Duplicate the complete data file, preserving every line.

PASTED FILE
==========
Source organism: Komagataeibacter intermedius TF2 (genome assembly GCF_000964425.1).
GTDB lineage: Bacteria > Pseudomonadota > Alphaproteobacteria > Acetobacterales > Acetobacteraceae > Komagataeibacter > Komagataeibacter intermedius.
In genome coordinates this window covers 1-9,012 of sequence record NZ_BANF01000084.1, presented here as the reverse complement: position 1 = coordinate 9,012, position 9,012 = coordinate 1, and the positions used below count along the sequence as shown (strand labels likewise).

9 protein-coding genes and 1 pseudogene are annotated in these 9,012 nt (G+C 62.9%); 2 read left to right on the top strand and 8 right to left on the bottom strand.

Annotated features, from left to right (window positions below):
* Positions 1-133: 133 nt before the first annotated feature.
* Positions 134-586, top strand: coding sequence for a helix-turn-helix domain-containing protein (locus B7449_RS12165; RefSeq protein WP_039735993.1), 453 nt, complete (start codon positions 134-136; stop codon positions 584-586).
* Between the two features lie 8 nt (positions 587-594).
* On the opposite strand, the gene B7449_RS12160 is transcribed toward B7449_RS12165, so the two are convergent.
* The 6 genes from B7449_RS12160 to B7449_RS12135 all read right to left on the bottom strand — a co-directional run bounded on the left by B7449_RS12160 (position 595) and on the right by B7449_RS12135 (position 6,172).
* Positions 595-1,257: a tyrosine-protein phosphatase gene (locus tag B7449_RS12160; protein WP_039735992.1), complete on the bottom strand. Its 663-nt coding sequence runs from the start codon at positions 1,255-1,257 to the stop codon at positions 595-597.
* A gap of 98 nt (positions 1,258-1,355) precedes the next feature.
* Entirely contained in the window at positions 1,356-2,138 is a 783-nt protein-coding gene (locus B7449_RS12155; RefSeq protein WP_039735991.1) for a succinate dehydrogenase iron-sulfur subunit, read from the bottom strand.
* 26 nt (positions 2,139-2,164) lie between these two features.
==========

Source organism: Komagataeibacter intermedius TF2 (genome assembly GCF_000964425.1).
GTDB lineage: Bacteria > Pseudomonadota > Alphaproteobacteria > Acetobacterales > Acetobacteraceae > Komagataeibacter > Komagataeibacter intermedius.
In genome coordinates this window covers 1-9,012 of sequence record NZ_BANF01000084.1, presented here as the reverse complement: position 1 = coordinate 9,012, position 9,012 = coordinate 1, and the positions used below count along the sequence as shown (strand labels likewise).

9 protein-coding genes and 1 pseudogene are annotated in these 9,012 nt (G+C 62.9%); 2 read left to right on the top strand and 8 right to left on the bottom strand.

Annotated features, from left to right (window positions below):
* Positions 1-133: 133 nt before the first annotated feature.
* Positions 134-586, top strand: coding sequence for a helix-turn-helix domain-containing protein (locus B7449_RS12165; RefSeq protein WP_039735993.1), 453 nt, complete (start codon positions 134-136; stop codon positions 584-586).
* Between the two features lie 8 nt (positions 587-594).
* On the opposite strand, the gene B7449_RS12160 is transcribed toward B7449_RS12165, so the two are convergent.
* The 6 genes from B7449_RS12160 to B7449_RS12135 all read right to left on the bottom strand — a co-directional run bounded on the left by B7449_RS12160 (position 595) and on the right by B7449_RS12135 (position 6,172).
* Positions 595-1,257: a tyrosine-protein phosphatase gene (locus tag B7449_RS12160; protein WP_039735992.1), complete on the bottom strand. Its 663-nt coding sequence runs from the start codon at positions 1,255-1,257 to the stop codon at positions 595-597.
* A gap of 98 nt (positions 1,258-1,355) precedes the next feature.
* Entirely contained in the window at positions 1,356-2,138 is a 783-nt protein-coding gene (locus B7449_RS12155; RefSeq protein WP_039735991.1) for a succinate dehydrogenase iron-sulfur subunit, read from the bottom strand.
* 26 nt (positions 2,139-2,164) lie between these two features.